[arin-ppml] ARIN-prop-167 Removal of Renumbering Requirement for Small Multihomers
tedm at ipinc.net
Wed May 2 12:49:59 EDT 2012
Note the language in 8.3:
"...can demonstrate the need for such resources in the amount which they
can justify under current ARIN policies..."
Current ARIN policies are that small allocations (/24s, /23s) be
aggregated. Section 8.3 thus does not give a "free pass" to
transferring bodies to subvert the aggregation policy - depending on
your point of view, that is.
The real problem is that (in my humble opinion) the AC has moved in
the direction in recent years of approving these very broad, generalized
changes to the NRPM rather than specific changes.
Take for example section 3.6.1. The AC only permitted that to be passed
AFTER we inserted the clause "...If ARIN staff deems a POC to be..."
because that effectively gives ARIN staff the ability to short-circuit
the entire section - they can decide that an obviously unreachable POC
(obvious to everyone else, that is) is in fact reachable - and thus
excluded from requirements of 3.6.1
The AC seems to find specific restrictions in the NRPM to be a hindrance
to the operation of the RIR and so constantly pushes for more
generalized language that contains trap-doors that allow the Hostmaster
more and more discretion to pretty much ignore the NRPM when they feel
like it. I don't know when they started this policy but it's pretty
obvious when you look at the NRPM history - the sections which are
clear and specific - like 188.8.131.52 - are older. The Hostmaster has less
leeway there to make exceptions. But newer sections, like 8.3,
are very wishy-washy and lack specificity and are quite subject to a
variety of interpretations, many of which are contrary to what the
community wanted when the section was put in. Those sections allow the
Hostmaster a free hand to say this and that about whatever they want.
In essence, power is being transferred from the community to the RIR.
Things like the "emergency action" which got transfers into the NRPM
in the first place, show who holds the real power.
I suppose the answer is "run for AC and then change it if you get on
there" but it appears to be a requirement of being on the AC to get a
frontal lobotomy. ;-) Seriously, it seems that once people get on there
they abandon the very principles of doing what is right, for the
principles of doing what "works" or what "pisses off the fewest number
of people" even if it's a band-aid that will cause obvious problems
later. Kicking the can down the IPv4 road seems to be in style these days.
Section 8.3 is shameful, and I cannot believe that the ARIN community
would have written much less supported something so wishy-washy and
subjective 10 years ago. A decade ago the RIR actually cared about good
stewardship of IPv4 - today the feeling seems to be to allow IPv4 to get
so messed up that it's unusable and that will force people to switch to
On 5/2/2012 7:48 AM, Alexander, Daniel wrote:
> I think your last point is very relevant to this proposal. If
> organizations can obtain /24's through section 8.3 without any renumbering
> requirement, it seems like the goal of aggregation is greatly diminished.
> There is a subtle lever applied here, where it forces those who do not
> want to renumber through section 184.108.40.206 to the transfer market where they
> have to pay for that pass, but it would be interesting to hear if people
> think whether that should be the intended behavior.
> If aggregation is so important to require renumbering in section 220.127.116.11,
> why is it not a big deal in section 8.3 which will shortly become the more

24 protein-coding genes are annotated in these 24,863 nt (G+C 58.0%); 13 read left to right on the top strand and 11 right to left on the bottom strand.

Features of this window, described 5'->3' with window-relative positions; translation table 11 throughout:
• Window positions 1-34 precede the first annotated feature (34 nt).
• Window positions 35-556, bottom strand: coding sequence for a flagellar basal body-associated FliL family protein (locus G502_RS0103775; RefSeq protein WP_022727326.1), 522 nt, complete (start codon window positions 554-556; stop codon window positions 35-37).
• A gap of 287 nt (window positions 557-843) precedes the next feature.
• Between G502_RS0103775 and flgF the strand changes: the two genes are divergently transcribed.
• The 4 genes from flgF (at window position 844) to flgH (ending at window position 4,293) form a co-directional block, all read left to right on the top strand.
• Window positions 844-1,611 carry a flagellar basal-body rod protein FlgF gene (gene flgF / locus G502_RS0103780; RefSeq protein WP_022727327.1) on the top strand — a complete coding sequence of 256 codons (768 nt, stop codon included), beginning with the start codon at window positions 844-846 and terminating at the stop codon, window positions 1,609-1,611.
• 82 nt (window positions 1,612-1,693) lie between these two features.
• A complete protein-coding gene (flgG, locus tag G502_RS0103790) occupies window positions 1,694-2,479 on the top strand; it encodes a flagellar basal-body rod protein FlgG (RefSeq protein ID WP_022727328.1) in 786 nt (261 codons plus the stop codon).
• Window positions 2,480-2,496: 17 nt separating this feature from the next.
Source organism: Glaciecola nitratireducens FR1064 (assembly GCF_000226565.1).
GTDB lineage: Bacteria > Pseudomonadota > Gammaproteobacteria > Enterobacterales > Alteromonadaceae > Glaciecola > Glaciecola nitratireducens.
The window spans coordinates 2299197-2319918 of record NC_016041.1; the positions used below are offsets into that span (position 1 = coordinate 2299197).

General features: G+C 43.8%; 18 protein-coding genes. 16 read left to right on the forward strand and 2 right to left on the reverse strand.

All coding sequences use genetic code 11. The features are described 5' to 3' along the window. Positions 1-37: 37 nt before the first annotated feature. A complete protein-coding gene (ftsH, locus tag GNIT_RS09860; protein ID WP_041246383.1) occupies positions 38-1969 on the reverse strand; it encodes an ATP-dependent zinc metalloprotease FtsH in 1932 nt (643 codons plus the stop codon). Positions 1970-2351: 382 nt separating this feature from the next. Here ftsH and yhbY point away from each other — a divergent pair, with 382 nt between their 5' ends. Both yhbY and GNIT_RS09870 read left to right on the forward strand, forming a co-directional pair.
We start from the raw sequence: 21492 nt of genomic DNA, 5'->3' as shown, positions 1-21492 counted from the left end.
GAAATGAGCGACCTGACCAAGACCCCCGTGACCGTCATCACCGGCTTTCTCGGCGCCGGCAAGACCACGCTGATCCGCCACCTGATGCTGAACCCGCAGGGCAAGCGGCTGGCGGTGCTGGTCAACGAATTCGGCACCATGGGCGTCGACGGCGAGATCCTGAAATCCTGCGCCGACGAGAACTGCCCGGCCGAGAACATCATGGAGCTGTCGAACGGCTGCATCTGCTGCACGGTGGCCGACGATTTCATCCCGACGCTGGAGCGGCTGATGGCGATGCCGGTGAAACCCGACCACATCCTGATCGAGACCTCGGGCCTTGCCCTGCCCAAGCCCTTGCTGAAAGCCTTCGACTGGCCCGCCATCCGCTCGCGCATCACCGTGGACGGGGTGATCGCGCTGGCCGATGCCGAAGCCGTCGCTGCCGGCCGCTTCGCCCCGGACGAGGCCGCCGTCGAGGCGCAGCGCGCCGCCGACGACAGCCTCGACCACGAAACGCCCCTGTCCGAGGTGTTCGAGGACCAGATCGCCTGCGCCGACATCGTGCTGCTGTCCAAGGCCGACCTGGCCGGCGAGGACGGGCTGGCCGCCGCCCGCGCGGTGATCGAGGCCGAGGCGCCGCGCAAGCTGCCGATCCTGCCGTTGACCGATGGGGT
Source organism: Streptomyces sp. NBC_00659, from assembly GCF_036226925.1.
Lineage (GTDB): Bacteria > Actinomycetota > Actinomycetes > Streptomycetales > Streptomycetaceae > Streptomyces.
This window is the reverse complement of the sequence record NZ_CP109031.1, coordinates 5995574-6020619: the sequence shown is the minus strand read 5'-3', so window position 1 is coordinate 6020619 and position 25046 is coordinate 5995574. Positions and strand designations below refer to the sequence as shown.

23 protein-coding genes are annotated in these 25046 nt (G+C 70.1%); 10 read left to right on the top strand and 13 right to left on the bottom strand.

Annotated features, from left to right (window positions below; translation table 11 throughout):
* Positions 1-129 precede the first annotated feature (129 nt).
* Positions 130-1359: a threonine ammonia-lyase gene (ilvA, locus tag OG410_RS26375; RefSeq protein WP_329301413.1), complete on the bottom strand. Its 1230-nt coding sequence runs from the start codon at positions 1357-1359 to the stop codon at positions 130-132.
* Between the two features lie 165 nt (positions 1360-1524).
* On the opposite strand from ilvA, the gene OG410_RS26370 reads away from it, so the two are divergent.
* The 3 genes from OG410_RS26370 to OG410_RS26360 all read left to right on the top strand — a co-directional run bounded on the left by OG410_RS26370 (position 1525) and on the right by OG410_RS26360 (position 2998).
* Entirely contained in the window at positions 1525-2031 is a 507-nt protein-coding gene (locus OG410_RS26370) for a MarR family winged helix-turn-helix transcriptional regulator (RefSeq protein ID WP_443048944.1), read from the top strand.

> frequently used option?
> -Dan Alexander
> On 4/30/12 9:13 PM, "Kevin Blumberg"<kevinb at thewire.ca> wrote:
>> At the last ARIN meeting in Vancouver and prior to that in Philadelphia
>> staff pointed out that almost no one was coming
>> back to ARIN for additional small end user assignment. I believe the
>> number quoted was 1 in Philadelphia and 5 in Vancouver
>> of which many hundreds of people had taken advantage of getting /23 and
>> /24 initial allocations.
>> While I understand the concern with the routing table, this policy has
>> erred too far to one side.
>> There is also the issue of compatibility with 8.3 transfers. If an end
>> user were to go to the market for a /24 would they have
>> to return the initial allocation and search for a /23 instead?
>> Kevin Blumberg
>>> -----Original Message-----
>>> From: arin-ppml-bounces at arin.net [mailto:arin-ppml-bounces at arin.net] On
>>> Behalf Of Jimmy Hess
>>> Sent: Monday, April 30, 2012 7:49 PM
>>> To: ARIN
>>> Cc: arin-ppml at arin.net
>>> Subject: Re: [arin-ppml] ARIN-prop-167 Removal of Renumbering
>>> Requirement for Small Multihomers
>>> On 4/30/12, ARIN<info at arin.net> wrote:
>>> I am opposed to the proposal that removes the requirement to renumber,
>>> without also changing the minimum allocation size for small multi-homers
>>> back to /22.
>>> The "freezing" of ARIN additional assignments is not an unintended
>>> effect, it
>>> is the express intent of the policy that changed the minimum allocation
>>> /22 to /24; those organizations who obtained a
>>> /24 under this policy were aware, or should have been aware of the
>>> restriction, and had the option of obtaining address space from an
>>> upstream provider, if renumbering out of a /24 within a 1 year
>>> period would be an undue burden for that provider.
>>> The requirement to renumber should not be removed from existing /24s
>>> allocated under this policy; it is a provision that is relevant to
>>> serious concerns about routing table prefix count growth.
>>>> The policy has had the unintended effect of freezing small multi homed
>>>> end users from being able to return to ARIN for additional
>>>> The requirement to renumber out of space is unique and is applying an
>>>> undue burden of renumbering what would be an organization's core
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